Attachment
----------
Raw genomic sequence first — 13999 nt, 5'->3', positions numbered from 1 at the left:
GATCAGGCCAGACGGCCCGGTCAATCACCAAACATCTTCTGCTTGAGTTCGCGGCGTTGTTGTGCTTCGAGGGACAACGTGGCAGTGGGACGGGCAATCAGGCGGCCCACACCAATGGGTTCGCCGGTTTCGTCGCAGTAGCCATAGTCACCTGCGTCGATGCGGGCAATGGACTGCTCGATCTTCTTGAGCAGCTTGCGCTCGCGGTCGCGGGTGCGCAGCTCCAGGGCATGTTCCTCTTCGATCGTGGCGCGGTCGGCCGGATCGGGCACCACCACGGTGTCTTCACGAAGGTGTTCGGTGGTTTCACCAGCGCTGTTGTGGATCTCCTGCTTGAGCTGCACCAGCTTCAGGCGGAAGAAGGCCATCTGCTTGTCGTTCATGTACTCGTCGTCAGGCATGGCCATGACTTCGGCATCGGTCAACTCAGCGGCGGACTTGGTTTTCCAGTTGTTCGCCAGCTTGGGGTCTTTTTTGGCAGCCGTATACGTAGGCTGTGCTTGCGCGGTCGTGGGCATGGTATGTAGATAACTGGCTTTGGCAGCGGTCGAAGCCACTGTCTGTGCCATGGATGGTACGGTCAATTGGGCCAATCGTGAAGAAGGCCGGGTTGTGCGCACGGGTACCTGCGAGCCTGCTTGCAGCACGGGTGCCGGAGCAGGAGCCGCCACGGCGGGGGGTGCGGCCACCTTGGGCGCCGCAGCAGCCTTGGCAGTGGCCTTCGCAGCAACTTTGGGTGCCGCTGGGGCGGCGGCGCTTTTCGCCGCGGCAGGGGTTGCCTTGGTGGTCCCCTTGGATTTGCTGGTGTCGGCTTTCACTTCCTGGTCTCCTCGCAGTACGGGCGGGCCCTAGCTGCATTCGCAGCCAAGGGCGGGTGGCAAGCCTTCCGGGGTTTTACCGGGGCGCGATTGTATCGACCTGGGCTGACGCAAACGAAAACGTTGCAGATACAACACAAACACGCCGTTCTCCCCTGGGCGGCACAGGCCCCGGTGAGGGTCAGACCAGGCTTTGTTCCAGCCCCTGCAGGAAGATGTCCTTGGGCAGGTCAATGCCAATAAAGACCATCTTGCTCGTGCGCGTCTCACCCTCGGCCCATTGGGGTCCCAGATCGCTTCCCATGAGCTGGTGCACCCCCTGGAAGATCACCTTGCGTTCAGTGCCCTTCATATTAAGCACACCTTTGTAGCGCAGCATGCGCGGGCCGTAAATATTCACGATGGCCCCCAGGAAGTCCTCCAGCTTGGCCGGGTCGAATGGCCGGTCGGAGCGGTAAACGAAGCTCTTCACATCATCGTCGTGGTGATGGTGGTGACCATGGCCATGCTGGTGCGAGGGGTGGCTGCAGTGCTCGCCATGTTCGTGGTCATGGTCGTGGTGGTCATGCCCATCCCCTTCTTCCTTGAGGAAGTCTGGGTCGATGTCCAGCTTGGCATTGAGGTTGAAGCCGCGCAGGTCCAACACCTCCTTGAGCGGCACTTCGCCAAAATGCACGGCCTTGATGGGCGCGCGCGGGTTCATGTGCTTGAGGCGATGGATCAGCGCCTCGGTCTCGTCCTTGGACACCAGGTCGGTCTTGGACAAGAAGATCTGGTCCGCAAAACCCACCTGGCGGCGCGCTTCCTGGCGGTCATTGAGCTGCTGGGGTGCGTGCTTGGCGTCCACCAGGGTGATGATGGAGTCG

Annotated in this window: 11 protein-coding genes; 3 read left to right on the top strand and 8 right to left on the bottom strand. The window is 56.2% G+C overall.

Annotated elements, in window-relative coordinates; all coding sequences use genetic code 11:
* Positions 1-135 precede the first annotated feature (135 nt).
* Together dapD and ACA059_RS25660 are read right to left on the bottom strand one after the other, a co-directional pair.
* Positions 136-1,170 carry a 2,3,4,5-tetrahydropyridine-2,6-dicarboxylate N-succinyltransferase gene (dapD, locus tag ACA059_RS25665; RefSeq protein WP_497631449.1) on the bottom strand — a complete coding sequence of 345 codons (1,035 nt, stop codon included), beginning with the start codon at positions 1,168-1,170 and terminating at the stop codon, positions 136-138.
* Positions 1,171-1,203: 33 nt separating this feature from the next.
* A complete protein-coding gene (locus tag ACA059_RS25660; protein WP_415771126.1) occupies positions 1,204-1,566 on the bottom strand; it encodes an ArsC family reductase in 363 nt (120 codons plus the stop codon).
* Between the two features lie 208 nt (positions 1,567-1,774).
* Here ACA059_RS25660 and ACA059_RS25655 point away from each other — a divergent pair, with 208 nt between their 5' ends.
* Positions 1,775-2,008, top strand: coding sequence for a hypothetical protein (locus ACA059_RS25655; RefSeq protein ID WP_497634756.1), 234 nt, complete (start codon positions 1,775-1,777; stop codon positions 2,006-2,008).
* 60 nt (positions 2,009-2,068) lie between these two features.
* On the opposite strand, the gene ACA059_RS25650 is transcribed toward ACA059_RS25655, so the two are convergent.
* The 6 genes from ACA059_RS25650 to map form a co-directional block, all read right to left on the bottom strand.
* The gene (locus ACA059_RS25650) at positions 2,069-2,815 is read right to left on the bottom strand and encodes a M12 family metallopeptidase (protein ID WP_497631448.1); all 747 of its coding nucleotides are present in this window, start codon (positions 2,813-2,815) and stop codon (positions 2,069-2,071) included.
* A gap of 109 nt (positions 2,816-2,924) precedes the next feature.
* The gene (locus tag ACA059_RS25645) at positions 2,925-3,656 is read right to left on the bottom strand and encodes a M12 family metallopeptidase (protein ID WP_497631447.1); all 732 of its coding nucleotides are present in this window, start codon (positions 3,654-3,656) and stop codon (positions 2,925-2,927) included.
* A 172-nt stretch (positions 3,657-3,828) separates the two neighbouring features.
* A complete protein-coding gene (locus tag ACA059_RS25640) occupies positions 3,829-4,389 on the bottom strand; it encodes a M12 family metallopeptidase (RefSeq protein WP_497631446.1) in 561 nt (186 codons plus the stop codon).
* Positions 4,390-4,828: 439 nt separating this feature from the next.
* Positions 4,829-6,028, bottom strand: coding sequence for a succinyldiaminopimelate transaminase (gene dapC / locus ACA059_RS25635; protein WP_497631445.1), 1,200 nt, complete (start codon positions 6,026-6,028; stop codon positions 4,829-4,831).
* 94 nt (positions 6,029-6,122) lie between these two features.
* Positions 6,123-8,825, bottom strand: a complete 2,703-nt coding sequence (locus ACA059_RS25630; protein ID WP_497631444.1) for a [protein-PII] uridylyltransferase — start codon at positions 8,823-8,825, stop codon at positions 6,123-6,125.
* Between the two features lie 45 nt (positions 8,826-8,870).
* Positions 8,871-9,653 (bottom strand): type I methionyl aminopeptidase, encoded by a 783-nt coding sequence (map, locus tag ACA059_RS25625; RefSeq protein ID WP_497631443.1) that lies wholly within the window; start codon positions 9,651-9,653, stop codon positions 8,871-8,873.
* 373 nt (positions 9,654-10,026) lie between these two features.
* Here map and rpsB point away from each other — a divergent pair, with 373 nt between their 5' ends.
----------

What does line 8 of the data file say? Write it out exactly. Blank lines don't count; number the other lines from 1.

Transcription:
* Positions 1,171-1,203: 33 nt separating this feature from the next.